A note from Charlie: This post was published before I developed the S.T.A.R method, which is a much more effective way to handle the volume of email we get nowadays. 2007 was a much simpler era of email management.
Email has become the primary method of communication for most people in nearly all organizations. Unfortunately, too many of us have yet to really understand how to work with email, and the management of email correspondence has become a major source of work in and of itself.
As with most of the meaningful components of our work, there is tension from both ends: if we don’t spend enough time filtering email, we miss deadlines and important information that is now being distributed solely through email. However, if we spend too much time messing with email, we end up with too little time to actually get any of the work we need to get done completed. As Aristotle keenly observed, the balance is in the middle.
Enter the R.A.F.T. method.
R.A.F.T. is a handy acronym for Read, Act, File, or Trash. Here’s how it works:
This one’s self-explanatory. Briefly skim through the email and determine whether it’s something that actually requires your attention. You’d be surprised how much doesn’t. If it doesn’t require your attention, Trash it immediately. If it does, move on.
Does the email require you to do something? If it’s a quick reply, do it, and file the message. If it is something that requires you to do something for the future, but not now, place it on your calendar, or whatever system you use to track suspenses, and file it.
If the message does not require action but needs to be referenced or filed, then File it. I still file messages in one of many different folders, but that’s partially because I manage not only academic stuff but other careers as well. Many productivity gurus are advocating dumping all messages in one big archive and relying on the mature search capabilities now available in most mail apps, but I have yet to make that transition. Do some experimentation to see which is right for you, but, above all, get the stuff out of your inbox.
Be merciless on unactionable, unimportant messages and get rid of them immediately.
The goal here is to get your Inbox either empty or so that it contains messages that require some response of you. I’ve experimented with having @Action, @Response, and @Waiting mail folders and noticed that either I spent too much time shifting through them or that I forgot to check them regularly enough. I transitioned to letting actionable items sit in my Inbox, but to get the psychological release, all the stuff in there had to be stuff that required some sort of prolonged action. Despite it being somewhat of a task parking lot, the goal is still to get it to zero.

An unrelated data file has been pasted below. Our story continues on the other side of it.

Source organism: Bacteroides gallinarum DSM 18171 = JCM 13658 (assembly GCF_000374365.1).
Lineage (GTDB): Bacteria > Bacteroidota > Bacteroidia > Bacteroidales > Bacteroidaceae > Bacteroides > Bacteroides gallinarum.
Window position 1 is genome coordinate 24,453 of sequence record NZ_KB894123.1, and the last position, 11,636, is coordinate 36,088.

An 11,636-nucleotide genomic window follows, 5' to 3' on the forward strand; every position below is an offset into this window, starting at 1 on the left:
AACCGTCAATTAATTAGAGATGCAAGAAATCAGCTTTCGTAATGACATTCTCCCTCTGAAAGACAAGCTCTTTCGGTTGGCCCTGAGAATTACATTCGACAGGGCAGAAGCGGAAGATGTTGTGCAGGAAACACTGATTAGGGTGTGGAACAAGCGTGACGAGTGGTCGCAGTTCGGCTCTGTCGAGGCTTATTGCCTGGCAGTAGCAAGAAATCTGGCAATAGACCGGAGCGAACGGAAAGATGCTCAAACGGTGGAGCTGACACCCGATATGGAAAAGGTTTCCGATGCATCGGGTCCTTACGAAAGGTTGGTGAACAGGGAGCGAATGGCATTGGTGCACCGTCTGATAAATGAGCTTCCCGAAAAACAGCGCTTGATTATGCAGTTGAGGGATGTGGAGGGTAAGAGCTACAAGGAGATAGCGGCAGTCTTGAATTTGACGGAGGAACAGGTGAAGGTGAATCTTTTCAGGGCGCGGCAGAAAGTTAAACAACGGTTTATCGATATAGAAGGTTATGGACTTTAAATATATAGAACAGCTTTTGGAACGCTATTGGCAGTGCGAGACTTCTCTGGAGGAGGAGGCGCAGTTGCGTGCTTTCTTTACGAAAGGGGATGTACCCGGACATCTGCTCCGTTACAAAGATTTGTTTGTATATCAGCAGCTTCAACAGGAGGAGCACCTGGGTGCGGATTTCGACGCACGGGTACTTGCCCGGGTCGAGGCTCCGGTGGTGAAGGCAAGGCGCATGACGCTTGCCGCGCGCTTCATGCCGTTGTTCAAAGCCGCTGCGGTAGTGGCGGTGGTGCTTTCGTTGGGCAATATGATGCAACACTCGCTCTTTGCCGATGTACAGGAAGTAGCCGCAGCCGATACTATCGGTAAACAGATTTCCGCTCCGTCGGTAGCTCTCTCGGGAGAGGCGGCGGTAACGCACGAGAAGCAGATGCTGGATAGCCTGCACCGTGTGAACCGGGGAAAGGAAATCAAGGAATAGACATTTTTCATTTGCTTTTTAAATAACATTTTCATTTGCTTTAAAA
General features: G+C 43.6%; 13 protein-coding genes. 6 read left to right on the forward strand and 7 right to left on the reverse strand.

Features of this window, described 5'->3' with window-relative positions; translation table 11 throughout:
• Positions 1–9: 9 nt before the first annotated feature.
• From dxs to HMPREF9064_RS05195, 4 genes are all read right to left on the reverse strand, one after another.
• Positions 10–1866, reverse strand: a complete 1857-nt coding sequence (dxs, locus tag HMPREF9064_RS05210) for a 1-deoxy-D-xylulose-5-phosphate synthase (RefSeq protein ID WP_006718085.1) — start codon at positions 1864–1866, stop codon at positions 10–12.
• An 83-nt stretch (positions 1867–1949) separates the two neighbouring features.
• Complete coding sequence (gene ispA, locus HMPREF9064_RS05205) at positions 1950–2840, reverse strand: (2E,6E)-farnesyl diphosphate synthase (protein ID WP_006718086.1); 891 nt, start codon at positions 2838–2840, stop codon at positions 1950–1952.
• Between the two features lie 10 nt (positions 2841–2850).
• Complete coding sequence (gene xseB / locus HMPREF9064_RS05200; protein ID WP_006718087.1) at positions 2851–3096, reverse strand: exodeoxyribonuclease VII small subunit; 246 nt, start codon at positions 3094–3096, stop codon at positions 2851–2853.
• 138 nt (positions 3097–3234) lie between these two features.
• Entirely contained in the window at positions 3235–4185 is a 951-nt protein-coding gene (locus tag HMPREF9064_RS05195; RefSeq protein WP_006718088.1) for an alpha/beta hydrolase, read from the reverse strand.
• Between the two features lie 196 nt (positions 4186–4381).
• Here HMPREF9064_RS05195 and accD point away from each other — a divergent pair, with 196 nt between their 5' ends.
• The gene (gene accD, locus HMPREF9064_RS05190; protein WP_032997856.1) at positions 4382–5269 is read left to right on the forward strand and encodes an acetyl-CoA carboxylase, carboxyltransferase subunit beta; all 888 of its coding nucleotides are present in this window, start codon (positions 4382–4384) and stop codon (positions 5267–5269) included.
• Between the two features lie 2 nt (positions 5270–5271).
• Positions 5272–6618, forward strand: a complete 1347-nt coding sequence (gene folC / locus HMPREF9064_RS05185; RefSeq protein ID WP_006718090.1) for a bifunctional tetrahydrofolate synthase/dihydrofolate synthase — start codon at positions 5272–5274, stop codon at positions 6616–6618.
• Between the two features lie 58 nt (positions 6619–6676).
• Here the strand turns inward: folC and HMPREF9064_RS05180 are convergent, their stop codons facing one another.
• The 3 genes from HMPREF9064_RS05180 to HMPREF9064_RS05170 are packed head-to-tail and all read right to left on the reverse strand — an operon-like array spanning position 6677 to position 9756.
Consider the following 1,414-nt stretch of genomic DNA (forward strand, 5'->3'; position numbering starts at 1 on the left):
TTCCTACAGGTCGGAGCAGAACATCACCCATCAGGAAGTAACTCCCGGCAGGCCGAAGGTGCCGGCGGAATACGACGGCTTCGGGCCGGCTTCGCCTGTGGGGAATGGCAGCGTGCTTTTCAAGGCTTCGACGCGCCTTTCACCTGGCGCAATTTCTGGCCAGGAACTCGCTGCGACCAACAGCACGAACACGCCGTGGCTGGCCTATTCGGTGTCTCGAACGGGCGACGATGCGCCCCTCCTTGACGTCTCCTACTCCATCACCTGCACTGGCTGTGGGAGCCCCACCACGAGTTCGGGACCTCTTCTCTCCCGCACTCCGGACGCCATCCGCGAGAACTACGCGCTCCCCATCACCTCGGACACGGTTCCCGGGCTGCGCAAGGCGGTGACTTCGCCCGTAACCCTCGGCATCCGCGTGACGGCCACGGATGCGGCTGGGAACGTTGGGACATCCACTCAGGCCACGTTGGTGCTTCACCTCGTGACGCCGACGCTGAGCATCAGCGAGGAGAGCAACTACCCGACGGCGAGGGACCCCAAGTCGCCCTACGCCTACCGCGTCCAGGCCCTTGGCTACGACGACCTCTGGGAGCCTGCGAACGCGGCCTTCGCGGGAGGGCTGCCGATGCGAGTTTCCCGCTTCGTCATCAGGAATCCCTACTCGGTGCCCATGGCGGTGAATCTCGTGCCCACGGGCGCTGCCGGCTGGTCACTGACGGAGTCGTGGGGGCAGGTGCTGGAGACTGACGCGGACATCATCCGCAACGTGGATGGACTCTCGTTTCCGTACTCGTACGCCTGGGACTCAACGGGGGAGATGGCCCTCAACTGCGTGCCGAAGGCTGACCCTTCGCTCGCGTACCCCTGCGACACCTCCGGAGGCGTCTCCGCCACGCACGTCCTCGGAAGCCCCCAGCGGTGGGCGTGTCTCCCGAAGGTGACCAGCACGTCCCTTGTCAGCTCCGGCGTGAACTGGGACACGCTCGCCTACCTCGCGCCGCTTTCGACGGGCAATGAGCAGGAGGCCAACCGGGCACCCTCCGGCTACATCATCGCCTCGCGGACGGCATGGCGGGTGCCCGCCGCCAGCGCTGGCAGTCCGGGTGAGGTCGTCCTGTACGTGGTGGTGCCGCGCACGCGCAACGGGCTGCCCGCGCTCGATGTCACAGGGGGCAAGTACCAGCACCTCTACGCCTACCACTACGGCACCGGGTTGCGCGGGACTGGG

Of course, the R.A.F.T. method isn’t anything special, and the elements of it are covered in GTD’s processing system. However, “R.A.F.T.” is a nice little mantra to help you through your Inbox.
Here are some other quick tips:
- Don’t check email first thing in the morning. Doing so starts your day off responding to external projects and actions rather than advancing internal projects. Do your work first and make other people wait their turn.
- Turn off the auto-checker in your mail application if you use a computer-based email application. The threat of a notification alone is enough of a psychological distraction and the reaction is much like waiting for a punch that you know is coming. Again, rather than letting other people’s issues distract you, check email only when you’re ready and prepared to karate-chop your way through it. This also allows you to reference your email without having to deal with the inclination to check and read new messages when you should be completing your more important projects.
- Check email twice a day (or as few times as possible). Tim’s insight on this is dead-on. I check it about 30 minutes before lunch and about 30 minutes before the end of whatever time I determine I’m done working. Generally, this gives me enough time to respond to short messages, schedule a time to do longer messages and actions, and file messages in their appropriate folder with time left-over.
- If you get one of those nervous-I-need-an-answer-right-now email messages that would give you peace of mind to answer, quickly respond with “Hey, I’ve got your message and am working on an answer. I will get back to you on X day with the information/answer you’ve requested.”This response is generally sufficient to buy you some time while you work on the other stuff. Complete the tasks and projects you’ve decided you’d work on while you’re at your peak. Figure out the answer to those types of email messages during an allocated time prior to the time you said you’d respond and respond then and only then.
We can either process email effectively so that we can do our work, or we can let email be the work we do.